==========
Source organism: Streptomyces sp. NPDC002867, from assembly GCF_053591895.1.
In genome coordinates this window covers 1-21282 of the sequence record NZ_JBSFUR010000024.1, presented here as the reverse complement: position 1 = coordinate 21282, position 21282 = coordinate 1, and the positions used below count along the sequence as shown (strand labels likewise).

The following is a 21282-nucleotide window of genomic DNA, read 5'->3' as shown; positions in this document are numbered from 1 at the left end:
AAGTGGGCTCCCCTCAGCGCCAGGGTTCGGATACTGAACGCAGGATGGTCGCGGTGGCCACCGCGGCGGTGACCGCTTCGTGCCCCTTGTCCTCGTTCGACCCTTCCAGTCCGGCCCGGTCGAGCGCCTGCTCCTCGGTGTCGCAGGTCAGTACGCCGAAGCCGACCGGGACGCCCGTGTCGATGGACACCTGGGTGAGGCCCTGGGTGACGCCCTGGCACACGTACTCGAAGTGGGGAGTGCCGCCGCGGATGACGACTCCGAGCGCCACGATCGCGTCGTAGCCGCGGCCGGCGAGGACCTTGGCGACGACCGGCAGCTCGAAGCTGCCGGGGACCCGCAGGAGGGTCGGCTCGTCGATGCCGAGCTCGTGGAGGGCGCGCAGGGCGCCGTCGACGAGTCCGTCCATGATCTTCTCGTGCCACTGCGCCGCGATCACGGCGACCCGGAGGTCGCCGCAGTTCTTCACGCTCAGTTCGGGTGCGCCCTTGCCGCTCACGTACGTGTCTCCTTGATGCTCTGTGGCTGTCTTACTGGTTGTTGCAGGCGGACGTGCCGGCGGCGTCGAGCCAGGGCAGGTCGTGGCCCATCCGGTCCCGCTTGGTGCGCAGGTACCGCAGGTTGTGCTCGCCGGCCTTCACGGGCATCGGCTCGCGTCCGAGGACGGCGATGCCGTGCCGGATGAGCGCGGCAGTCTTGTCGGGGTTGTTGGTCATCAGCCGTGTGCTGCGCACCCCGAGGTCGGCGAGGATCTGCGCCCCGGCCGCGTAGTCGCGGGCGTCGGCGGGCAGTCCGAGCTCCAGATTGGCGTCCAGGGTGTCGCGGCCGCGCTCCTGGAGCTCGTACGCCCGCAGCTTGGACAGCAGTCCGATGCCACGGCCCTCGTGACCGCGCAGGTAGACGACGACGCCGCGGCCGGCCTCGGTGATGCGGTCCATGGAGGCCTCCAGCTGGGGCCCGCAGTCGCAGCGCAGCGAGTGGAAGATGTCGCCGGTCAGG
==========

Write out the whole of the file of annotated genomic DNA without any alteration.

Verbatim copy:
Source organism: Streptomyces sp. NPDC002867, from assembly GCF_053591895.1.
In genome coordinates this window covers 1-21282 of the sequence record NZ_JBSFUR010000024.1, presented here as the reverse complement: position 1 = coordinate 21282, position 21282 = coordinate 1, and the positions used below count along the sequence as shown (strand labels likewise).

The following is a 21282-nucleotide window of genomic DNA, read 5'->3' as shown; positions in this document are numbered from 1 at the left end:
AAGTGGGCTCCCCTCAGCGCCAGGGTTCGGATACTGAACGCAGGATGGTCGCGGTGGCCACCGCGGCGGTGACCGCTTCGTGCCCCTTGTCCTCGTTCGACCCTTCCAGTCCGGCCCGGTCGAGCGCCTGCTCCTCGGTGTCGCAGGTCAGTACGCCGAAGCCGACCGGGACGCCCGTGTCGATGGACACCTGGGTGAGGCCCTGGGTGACGCCCTGGCACACGTACTCGAAGTGGGGAGTGCCGCCGCGGATGACGACTCCGAGCGCCACGATCGCGTCGTAGCCGCGGCCGGCGAGGACCTTGGCGACGACCGGCAGCTCGAAGCTGCCGGGGACCCGCAGGAGGGTCGGCTCGTCGATGCCGAGCTCGTGGAGGGCGCGCAGGGCGCCGTCGACGAGTCCGTCCATGATCTTCTCGTGCCACTGCGCCGCGATCACGGCGACCCGGAGGTCGCCGCAGTTCTTCACGCTCAGTTCGGGTGCGCCCTTGCCGCTCACGTACGTGTCTCCTTGATGCTCTGTGGCTGTCTTACTGGTTGTTGCAGGCGGACGTGCCGGCGGCGTCGAGCCAGGGCAGGTCGTGGCCCATCCGGTCCCGCTTGGTGCGCAGGTACCGCAGGTTGTGCTCGCCGGCCTTCACGGGCATCGGCTCGCGTCCGAGGACGGCGATGCCGTGCCGGATGAGCGCGGCAGTCTTGTCGGGGTTGTTGGTCATCAGCCGTGTGCTGCGCACCCCGAGGTCGGCGAGGATCTGCGCCCCGGCCGCGTAGTCGCGGGCGTCGGCGGGCAGTCCGAGCTCCAGATTGGCGTCCAGGGTGTCGCGGCCGCGCTCCTGGAGCTCGTACGCCCGCAGCTTGGACAGCAGTCCGATGCCACGGCCCTCGTGACCGCGCAGGTAGACGACGACGCCGCGGCCGGCCTCGGTGATGCGGTCCATGGAGGCCTCCAGCTGGGGCCCGCAGTCGCAGCGCAGCGAGTGGAAGATGTCGCCGGTCAGG